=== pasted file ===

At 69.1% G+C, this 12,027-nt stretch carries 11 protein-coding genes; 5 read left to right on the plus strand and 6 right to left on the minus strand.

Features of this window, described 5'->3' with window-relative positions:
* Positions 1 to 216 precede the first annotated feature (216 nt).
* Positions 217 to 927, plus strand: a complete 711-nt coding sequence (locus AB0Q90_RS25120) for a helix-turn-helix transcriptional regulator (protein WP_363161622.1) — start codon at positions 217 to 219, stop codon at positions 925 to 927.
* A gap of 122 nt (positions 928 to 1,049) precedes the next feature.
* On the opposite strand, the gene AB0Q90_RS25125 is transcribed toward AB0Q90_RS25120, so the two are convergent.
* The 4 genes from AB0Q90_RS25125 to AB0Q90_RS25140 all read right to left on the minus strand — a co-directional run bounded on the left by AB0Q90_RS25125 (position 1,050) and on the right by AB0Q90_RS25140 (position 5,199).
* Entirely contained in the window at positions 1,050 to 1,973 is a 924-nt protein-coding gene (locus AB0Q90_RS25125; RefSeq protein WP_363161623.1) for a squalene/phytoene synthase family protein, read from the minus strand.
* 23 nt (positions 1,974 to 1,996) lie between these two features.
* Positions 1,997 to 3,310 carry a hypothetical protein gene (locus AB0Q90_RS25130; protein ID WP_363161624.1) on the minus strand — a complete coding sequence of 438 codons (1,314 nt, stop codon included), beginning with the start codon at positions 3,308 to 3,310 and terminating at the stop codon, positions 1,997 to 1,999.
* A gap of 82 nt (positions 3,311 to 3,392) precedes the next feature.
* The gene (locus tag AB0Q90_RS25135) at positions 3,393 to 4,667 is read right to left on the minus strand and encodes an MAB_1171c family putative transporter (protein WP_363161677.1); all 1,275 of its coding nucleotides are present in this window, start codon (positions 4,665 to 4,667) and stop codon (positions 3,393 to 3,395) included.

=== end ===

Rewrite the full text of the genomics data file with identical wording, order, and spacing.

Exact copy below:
At 69.1% G+C, this 12,027-nt stretch carries 11 protein-coding genes; 5 read left to right on the plus strand and 6 right to left on the minus strand.

Features of this window, described 5'->3' with window-relative positions:
* Positions 1 to 216 precede the first annotated feature (216 nt).
* Positions 217 to 927, plus strand: a complete 711-nt coding sequence (locus AB0Q90_RS25120) for a helix-turn-helix transcriptional regulator (protein WP_363161622.1) — start codon at positions 217 to 219, stop codon at positions 925 to 927.
* A gap of 122 nt (positions 928 to 1,049) precedes the next feature.
* On the opposite strand, the gene AB0Q90_RS25125 is transcribed toward AB0Q90_RS25120, so the two are convergent.
* The 4 genes from AB0Q90_RS25125 to AB0Q90_RS25140 all read right to left on the minus strand — a co-directional run bounded on the left by AB0Q90_RS25125 (position 1,050) and on the right by AB0Q90_RS25140 (position 5,199).
* Entirely contained in the window at positions 1,050 to 1,973 is a 924-nt protein-coding gene (locus AB0Q90_RS25125; RefSeq protein WP_363161623.1) for a squalene/phytoene synthase family protein, read from the minus strand.
* 23 nt (positions 1,974 to 1,996) lie between these two features.
* Positions 1,997 to 3,310 carry a hypothetical protein gene (locus AB0Q90_RS25130; protein ID WP_363161624.1) on the minus strand — a complete coding sequence of 438 codons (1,314 nt, stop codon included), beginning with the start codon at positions 3,308 to 3,310 and terminating at the stop codon, positions 1,997 to 1,999.
* A gap of 82 nt (positions 3,311 to 3,392) precedes the next feature.
* The gene (locus tag AB0Q90_RS25135) at positions 3,393 to 4,667 is read right to left on the minus strand and encodes an MAB_1171c family putative transporter (protein WP_363161677.1); all 1,275 of its coding nucleotides are present in this window, start codon (positions 4,665 to 4,667) and stop codon (positions 3,393 to 3,395) included.